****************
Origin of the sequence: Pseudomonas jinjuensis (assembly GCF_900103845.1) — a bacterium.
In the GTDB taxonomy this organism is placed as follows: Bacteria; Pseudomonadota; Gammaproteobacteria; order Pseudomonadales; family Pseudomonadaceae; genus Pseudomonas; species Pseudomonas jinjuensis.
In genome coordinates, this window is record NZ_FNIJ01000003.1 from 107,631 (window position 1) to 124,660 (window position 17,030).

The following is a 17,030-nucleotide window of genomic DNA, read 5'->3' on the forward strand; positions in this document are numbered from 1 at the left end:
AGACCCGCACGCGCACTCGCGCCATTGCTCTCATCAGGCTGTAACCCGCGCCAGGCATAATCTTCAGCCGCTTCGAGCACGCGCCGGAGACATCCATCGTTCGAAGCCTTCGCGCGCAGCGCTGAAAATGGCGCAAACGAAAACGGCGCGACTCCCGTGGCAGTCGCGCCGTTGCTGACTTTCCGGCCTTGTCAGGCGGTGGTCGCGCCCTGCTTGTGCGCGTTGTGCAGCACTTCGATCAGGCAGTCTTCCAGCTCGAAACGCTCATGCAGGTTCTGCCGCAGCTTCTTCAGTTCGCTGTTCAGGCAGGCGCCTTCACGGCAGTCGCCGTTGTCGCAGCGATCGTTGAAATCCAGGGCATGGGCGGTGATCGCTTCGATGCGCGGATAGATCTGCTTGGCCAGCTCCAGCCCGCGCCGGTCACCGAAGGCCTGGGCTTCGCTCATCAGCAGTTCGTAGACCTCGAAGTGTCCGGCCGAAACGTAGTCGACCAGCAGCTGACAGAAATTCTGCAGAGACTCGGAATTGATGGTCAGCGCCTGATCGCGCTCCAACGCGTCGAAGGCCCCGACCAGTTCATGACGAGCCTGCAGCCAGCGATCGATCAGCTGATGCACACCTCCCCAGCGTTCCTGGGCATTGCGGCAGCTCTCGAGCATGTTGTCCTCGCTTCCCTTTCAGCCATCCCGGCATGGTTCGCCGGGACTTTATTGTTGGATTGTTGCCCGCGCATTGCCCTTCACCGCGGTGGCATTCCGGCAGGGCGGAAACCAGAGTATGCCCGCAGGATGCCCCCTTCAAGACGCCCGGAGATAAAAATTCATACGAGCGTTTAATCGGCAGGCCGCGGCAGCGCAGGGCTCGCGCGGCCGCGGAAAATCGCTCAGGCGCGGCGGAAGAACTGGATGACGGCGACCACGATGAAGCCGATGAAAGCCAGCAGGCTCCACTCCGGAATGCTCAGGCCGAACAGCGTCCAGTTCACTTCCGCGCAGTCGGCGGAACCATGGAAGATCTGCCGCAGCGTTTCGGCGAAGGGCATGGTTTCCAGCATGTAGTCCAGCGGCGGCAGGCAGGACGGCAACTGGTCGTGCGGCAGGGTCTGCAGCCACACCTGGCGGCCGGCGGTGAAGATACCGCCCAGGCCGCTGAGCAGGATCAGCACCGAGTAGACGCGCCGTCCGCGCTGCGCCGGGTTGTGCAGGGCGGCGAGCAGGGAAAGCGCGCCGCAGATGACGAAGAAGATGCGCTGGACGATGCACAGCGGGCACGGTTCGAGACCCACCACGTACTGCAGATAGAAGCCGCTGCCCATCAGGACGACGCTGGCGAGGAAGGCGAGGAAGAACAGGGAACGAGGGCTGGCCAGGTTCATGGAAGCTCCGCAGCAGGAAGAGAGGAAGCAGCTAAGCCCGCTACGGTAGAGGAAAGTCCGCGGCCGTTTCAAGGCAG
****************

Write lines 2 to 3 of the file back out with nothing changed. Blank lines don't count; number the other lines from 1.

In the GTDB taxonomy this organism is placed as follows: Bacteria; Pseudomonadota; Gammaproteobacteria; order Pseudomonadales; family Pseudomonadaceae; genus Pseudomonas; species Pseudomonas jinjuensis.
In genome coordinates, this window is record NZ_FNIJ01000003.1 from 107,631 (window position 1) to 124,660 (window position 17,030).